New Delhi, April 21: India is witnessing the second wave of coronavirus. On the day when the country reported close to three lakh COVID-19 cases and over 2,000 deaths, reports of a new mutation of the deadly virus surfaced. Till the recent past, the double mutation of COVID-19 was found in India. As per reports, the triple mutation has now also been detected in several parts of the country.
As the name suggests, the triple mutation, also known as B.1.617, means three different COVID-19 strains merging to form a new variant. According to reports, B.1.617 is behind the surge in COVID-19 cases in India. The triple mutant has been reportedly found in states like Maharashtra, Delhi, West Bengal and Chhattisgarh. PM Narendra Modi Urges Youth and 'Bal Mitron' to Help in Abiding COVID-19 Appropriate Behavior and Save Nation from Lockdown.
“This is a more transmissible variant. It is making lots of people sick very quickly,” reported NDTV quoting Madhukar Pai, professor of epidemiology at McGill University, as saying. Experts believe that triple mutations are behind COVID-19 infections not only in India but also across the world. However, there is no report about how deadly this variant is. Doctors are of the opinion that the COVID-19 vaccine should be tweaked accordingly to counter this variant.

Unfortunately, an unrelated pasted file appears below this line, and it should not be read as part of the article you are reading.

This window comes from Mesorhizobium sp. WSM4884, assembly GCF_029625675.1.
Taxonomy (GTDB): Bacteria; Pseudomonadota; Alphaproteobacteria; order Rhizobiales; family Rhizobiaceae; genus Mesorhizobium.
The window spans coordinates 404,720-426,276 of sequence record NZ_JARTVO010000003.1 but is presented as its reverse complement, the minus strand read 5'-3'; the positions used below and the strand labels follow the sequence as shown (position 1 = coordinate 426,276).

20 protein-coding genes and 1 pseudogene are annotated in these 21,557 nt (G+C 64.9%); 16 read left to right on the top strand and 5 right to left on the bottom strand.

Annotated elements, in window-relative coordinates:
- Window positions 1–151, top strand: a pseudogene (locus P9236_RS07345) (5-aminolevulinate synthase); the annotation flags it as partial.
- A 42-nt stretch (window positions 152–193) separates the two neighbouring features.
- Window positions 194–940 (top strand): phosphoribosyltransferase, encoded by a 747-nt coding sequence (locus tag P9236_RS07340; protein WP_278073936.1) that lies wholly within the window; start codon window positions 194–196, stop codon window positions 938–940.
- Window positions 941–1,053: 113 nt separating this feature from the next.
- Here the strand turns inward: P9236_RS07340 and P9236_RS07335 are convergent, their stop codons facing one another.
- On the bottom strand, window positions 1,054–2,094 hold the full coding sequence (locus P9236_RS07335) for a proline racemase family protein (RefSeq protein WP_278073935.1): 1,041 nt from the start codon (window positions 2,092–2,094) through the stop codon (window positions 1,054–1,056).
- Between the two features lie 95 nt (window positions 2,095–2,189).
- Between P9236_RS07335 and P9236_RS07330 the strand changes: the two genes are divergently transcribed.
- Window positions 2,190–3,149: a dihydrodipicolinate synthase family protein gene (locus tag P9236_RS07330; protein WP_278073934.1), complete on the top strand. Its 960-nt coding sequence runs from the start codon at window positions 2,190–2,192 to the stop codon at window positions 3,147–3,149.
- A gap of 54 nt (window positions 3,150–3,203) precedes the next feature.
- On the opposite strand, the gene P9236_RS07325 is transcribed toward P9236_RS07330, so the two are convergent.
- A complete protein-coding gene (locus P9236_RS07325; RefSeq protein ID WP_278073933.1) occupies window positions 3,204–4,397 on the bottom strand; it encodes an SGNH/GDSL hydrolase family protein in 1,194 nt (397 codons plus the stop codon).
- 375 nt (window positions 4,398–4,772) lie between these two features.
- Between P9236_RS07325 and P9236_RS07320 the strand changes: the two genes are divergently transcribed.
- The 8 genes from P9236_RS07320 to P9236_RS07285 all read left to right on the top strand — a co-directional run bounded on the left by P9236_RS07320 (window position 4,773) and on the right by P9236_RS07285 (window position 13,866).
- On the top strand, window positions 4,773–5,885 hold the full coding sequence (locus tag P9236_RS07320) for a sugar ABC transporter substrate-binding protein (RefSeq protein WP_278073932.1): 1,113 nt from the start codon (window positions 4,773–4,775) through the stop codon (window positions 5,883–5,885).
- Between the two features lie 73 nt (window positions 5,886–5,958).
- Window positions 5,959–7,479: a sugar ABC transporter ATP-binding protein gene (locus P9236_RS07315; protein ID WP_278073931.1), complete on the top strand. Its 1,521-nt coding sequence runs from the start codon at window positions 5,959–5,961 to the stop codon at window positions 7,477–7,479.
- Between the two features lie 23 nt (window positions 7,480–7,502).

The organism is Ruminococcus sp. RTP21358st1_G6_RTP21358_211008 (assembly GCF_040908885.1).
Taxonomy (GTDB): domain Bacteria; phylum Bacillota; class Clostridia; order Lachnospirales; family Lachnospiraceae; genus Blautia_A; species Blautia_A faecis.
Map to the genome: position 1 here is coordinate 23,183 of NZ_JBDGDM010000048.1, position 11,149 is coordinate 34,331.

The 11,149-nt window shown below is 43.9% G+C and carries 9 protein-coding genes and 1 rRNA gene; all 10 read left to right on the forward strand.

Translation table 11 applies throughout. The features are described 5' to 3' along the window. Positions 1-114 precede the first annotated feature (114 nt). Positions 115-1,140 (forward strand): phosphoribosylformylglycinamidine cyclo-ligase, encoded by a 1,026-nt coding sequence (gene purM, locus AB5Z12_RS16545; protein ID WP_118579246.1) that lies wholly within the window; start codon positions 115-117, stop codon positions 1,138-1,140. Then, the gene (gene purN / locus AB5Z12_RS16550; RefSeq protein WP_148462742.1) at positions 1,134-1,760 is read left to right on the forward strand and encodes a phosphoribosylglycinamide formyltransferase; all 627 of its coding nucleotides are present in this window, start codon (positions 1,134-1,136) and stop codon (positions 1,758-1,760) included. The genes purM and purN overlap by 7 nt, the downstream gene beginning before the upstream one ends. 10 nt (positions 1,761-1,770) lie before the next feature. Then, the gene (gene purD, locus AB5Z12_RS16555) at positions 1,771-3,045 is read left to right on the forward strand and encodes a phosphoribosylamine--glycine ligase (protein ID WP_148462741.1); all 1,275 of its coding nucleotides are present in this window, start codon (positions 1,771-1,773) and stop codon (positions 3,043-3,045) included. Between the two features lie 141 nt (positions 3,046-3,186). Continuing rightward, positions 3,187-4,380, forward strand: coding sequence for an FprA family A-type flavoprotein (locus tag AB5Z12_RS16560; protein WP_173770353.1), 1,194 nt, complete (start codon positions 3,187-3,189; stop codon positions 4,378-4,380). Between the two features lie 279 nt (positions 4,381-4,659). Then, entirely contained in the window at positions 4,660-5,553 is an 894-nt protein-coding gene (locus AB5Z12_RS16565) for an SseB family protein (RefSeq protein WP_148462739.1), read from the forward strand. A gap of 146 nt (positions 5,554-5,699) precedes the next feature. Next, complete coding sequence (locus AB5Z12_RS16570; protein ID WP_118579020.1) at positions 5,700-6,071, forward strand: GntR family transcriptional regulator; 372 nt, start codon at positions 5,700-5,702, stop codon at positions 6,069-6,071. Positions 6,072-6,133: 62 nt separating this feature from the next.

The Indian SARS-CoV-2 Genomics Consortium (INSACOG) was only set up in January this year for genome sequencing five percent of all emerging infection samples in the country. Notably, reports about the double mutation in India surfaced in October last year.
India, on Wednesday, witnessed another record high of 2,95,041 new COVID-19 cases in the past 24 hours. The country’s coronavirus tally reached 1.56 crore. In the same time span, India also reported a record number of 2,023 deaths. The daily deaths crossed 2,000 for the first time since the beginning of the pandemic last year.
(The above story first appeared on LatestLY on Apr 21, 2021 04:04 PM IST. For more news and updates on politics, world, sports, entertainment and lifestyle, log on to our website latestly.com).